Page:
Dorothy Klenke Nash, MD, was the first female neurosurgeon to practice in the United States in 1928 and remained the country's only female neurosurgeon until 1960. A graduate of the prestigious Bryn Mawr College in 1921, Dr. Nash received her medical degree from the Columbia College (NY) of Physicians and Surgeons and received training in both neurology and neurosurgery under the guidance of Byron Stookey at the Neurologic Institute of New York.
Dr. Nash moved to Pittsburgh with her husband Charles in 1936. Unfortunately, she was not able to obtain a hospital appointment until a chance meeting with Morris Abel Slocum, MD, then chief of general surgery at St. Margaret Hospital. At the time, Nash was volunteering as a phlebotomist at a local blood bank and Dr. Slocum was in need of a replacement for a departing neurosurgeon. While donating blood, Slocum learned of Nash's background in neurosurgery and subsequently offered her a neurosurgical appointment at St. Margaret's.
Dr. Nash was eventually promoted to senior surgeon at St. Margaret's and later joined Stuart Niles Rowe, MD—widely considered to be the founding figure of neurosurgery in Pittsburgh—at Presbyterian University Hospital and the University of Pittsburgh School of Medicine. When Dr. Rowe enlisted for military service in World War II, he placed his service under the care of Dr Nash. When Dr. Rowe returned from the war, he reclaimed his practice and Dr. Nash returned to St. Margaret’s, but he and Dr. Nash maintained a close professional relationship throughout their careers.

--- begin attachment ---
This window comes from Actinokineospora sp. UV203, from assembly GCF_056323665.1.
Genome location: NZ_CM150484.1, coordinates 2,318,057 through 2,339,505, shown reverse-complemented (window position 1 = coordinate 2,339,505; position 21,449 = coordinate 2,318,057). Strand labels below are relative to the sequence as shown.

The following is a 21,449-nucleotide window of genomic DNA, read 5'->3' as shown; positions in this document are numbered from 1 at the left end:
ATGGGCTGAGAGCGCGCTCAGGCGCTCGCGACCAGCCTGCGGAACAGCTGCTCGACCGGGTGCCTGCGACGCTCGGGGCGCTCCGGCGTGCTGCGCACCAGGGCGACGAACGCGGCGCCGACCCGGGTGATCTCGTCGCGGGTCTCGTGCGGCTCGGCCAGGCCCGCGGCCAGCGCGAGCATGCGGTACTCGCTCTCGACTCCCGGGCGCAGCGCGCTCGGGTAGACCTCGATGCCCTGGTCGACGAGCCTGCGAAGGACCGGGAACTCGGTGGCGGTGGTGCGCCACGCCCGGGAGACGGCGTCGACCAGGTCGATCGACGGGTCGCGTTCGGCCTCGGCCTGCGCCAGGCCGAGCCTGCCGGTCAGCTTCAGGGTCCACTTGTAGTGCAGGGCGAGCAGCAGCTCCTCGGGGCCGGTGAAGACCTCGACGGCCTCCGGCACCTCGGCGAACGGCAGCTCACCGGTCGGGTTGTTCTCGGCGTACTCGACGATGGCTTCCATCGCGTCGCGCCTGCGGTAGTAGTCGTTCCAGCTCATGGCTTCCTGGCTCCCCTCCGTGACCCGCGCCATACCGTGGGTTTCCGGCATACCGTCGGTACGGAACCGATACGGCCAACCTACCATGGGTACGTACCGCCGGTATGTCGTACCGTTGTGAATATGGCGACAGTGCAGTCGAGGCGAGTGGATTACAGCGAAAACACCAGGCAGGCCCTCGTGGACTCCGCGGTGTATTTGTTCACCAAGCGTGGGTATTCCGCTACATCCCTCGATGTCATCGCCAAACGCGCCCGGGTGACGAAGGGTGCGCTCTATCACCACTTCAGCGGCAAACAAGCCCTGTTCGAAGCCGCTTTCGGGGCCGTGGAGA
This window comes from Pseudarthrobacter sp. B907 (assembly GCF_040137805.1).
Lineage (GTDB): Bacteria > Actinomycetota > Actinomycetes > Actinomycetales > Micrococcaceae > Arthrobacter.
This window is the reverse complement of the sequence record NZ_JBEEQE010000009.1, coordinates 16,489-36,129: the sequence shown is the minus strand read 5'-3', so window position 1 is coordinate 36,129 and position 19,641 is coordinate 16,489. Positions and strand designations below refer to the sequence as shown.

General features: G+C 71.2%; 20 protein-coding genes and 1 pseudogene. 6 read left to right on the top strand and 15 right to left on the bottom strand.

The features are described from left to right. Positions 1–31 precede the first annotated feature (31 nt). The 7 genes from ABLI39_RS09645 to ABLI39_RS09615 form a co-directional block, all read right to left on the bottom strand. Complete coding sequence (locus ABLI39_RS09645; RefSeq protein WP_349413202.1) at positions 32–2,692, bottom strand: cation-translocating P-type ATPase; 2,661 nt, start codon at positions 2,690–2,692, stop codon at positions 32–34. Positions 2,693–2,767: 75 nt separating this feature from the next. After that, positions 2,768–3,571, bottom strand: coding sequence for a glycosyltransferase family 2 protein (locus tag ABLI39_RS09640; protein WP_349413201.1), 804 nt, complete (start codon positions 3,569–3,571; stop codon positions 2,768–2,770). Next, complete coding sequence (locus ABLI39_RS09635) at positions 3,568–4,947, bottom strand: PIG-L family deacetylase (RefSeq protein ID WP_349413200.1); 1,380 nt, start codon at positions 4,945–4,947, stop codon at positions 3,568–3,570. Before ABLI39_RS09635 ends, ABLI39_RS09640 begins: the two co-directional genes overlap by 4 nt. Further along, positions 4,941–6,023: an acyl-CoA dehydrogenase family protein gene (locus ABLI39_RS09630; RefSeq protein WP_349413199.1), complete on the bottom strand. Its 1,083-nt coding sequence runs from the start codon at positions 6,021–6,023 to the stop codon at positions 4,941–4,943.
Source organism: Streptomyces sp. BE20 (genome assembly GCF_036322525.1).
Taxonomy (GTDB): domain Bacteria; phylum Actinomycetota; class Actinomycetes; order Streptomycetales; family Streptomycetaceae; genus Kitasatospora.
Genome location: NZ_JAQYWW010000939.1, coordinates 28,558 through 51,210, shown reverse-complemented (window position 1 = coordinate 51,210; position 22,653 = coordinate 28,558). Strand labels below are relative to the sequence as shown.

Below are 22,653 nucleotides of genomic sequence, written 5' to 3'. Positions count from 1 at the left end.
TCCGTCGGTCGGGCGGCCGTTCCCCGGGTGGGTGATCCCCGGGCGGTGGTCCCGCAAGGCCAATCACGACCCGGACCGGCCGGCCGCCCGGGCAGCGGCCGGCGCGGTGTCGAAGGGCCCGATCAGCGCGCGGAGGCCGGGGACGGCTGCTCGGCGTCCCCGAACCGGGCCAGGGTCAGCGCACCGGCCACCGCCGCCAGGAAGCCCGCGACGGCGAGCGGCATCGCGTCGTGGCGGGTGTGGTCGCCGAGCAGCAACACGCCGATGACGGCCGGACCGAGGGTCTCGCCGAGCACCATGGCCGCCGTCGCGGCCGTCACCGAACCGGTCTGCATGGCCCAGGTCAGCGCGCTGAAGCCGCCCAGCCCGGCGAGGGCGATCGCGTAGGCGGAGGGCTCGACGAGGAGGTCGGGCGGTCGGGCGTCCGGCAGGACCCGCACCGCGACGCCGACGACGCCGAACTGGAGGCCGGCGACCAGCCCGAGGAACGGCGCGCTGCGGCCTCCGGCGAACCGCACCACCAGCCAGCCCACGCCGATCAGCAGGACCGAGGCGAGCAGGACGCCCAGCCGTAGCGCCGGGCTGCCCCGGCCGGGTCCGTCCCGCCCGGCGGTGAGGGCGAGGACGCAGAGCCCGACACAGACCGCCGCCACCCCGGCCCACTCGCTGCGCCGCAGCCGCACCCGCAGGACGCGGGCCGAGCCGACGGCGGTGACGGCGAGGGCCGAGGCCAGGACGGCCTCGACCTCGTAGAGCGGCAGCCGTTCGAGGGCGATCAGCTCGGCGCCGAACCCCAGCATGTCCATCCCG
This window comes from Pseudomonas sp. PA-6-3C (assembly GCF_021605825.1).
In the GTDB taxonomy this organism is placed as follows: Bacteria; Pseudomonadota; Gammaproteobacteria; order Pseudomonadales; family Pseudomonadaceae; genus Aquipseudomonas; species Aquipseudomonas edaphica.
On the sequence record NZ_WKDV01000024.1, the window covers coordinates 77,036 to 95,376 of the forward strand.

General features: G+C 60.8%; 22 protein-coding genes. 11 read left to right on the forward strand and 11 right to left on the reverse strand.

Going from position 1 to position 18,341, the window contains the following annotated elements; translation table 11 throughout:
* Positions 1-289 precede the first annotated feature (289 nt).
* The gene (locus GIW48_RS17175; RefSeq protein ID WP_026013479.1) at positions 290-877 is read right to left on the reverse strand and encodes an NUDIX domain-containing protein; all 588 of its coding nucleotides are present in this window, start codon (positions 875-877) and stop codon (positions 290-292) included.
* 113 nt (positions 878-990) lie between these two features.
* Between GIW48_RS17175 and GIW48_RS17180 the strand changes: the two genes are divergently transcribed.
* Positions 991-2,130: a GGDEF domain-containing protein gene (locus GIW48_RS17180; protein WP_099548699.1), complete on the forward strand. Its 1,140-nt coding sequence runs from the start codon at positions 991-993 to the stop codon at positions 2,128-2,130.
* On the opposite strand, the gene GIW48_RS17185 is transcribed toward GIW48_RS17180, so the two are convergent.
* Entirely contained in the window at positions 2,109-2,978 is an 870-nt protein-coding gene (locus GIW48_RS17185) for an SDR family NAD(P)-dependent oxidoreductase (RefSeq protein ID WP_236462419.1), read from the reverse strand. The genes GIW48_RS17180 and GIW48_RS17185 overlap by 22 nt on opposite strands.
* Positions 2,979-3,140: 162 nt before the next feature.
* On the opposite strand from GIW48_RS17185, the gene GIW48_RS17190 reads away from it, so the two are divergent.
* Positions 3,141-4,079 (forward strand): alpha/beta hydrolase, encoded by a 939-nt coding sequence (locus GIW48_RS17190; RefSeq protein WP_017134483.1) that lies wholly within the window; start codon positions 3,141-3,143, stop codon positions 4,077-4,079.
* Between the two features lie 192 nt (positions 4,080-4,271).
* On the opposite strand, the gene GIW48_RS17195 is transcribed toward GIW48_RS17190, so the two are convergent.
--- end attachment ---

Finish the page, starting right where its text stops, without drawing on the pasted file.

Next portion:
Dr. Nash would become an instructor of neurosurgery at the university and an associate surgeon at West Penn Hospital and Children's Hospital before retiring from active practice in 1965.
During her career, Dr. Nash actively encouraged women to pursue careers in medicine, providing vocational lectures aimed toward female students at the University of Pittsburgh. She was also extensively involved in a number of volunteer activities including establishing the United Cerebral Palsy Association of Western Pennsylvania, where she would later serve as both secretary and vice president of the organization. She was also a proponent of public access to mental health services and the destigmatization of mental illness, helping found the Mental Health Society of Allegheny County and serving as an active member of the Pittsburgh Neuropsychiatric Society.
Dr. Nash received numerous awards and honors throughout her career including recognition by the Pittsburgh Post-Gazette as one of the newspaper's ten women of the year for 1957. In 1953 she was honored by the Distinguished Daughters of Pennsylvania for her outstanding achievements in brain surgery. In 1960, Bryn Mawr College awarded her with an honorary citation for her career achievements, and in 1968 the Columbia College of Physicians and Surgeons awarded her with a commemorative medallion for her contribution to the stature of the university.